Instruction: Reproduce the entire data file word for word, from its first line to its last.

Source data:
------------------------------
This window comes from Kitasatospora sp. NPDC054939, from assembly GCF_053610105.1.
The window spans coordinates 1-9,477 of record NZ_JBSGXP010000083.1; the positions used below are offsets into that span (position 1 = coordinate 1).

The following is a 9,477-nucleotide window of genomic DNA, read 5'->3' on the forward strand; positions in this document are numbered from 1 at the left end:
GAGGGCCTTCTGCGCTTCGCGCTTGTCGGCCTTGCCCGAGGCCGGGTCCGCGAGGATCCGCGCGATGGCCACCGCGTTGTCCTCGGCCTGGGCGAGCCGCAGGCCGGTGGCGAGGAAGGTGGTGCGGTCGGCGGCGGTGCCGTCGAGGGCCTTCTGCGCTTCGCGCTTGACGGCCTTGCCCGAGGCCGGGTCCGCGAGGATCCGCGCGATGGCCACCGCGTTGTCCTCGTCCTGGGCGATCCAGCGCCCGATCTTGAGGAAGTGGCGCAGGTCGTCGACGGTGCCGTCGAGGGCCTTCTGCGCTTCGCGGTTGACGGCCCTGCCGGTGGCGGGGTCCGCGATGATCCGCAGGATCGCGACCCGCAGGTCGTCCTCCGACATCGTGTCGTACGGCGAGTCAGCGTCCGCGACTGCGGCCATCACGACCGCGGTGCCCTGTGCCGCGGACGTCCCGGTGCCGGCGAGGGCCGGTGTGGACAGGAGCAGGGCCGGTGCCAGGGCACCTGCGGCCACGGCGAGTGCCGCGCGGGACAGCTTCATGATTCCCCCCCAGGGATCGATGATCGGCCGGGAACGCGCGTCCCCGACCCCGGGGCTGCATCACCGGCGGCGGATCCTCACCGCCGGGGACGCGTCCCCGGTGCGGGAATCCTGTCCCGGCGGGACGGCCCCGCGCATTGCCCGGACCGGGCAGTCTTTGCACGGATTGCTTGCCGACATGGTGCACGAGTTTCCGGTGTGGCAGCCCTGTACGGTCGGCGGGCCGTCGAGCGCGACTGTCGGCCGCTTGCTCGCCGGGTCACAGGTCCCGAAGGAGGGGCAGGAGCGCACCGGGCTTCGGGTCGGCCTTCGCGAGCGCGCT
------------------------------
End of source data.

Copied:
This window comes from Kitasatospora sp. NPDC054939, from assembly GCF_053610105.1.
The window spans coordinates 1-9,477 of record NZ_JBSGXP010000083.1; the positions used below are offsets into that span (position 1 = coordinate 1).

The following is a 9,477-nucleotide window of genomic DNA, read 5'->3' on the forward strand; positions in this document are numbered from 1 at the left end:
GAGGGCCTTCTGCGCTTCGCGCTTGTCGGCCTTGCCCGAGGCCGGGTCCGCGAGGATCCGCGCGATGGCCACCGCGTTGTCCTCGGCCTGGGCGAGCCGCAGGCCGGTGGCGAGGAAGGTGGTGCGGTCGGCGGCGGTGCCGTCGAGGGCCTTCTGCGCTTCGCGCTTGACGGCCTTGCCCGAGGCCGGGTCCGCGAGGATCCGCGCGATGGCCACCGCGTTGTCCTCGTCCTGGGCGATCCAGCGCCCGATCTTGAGGAAGTGGCGCAGGTCGTCGACGGTGCCGTCGAGGGCCTTCTGCGCTTCGCGGTTGACGGCCCTGCCGGTGGCGGGGTCCGCGATGATCCGCAGGATCGCGACCCGCAGGTCGTCCTCCGACATCGTGTCGTACGGCGAGTCAGCGTCCGCGACTGCGGCCATCACGACCGCGGTGCCCTGTGCCGCGGACGTCCCGGTGCCGGCGAGGGCCGGTGTGGACAGGAGCAGGGCCGGTGCCAGGGCACCTGCGGCCACGGCGAGTGCCGCGCGGGACAGCTTCATGATTCCCCCCCAGGGATCGATGATCGGCCGGGAACGCGCGTCCCCGACCCCGGGGCTGCATCACCGGCGGCGGATCCTCACCGCCGGGGACGCGTCCCCGGTGCGGGAATCCTGTCCCGGCGGGACGGCCCCGCGCATTGCCCGGACCGGGCAGTCTTTGCACGGATTGCTTGCCGACATGGTGCACGAGTTTCCGGTGTGGCAGCCCTGTACGGTCGGCGGGCCGTCGAGCGCGACTGTCGGCCGCTTGCTCGCCGGGTCACAGGTCCCGAAGGAGGGGCAGGAGCGCACCGGGCTTCGGGTCGGCCTTCGCGAGCGCGCT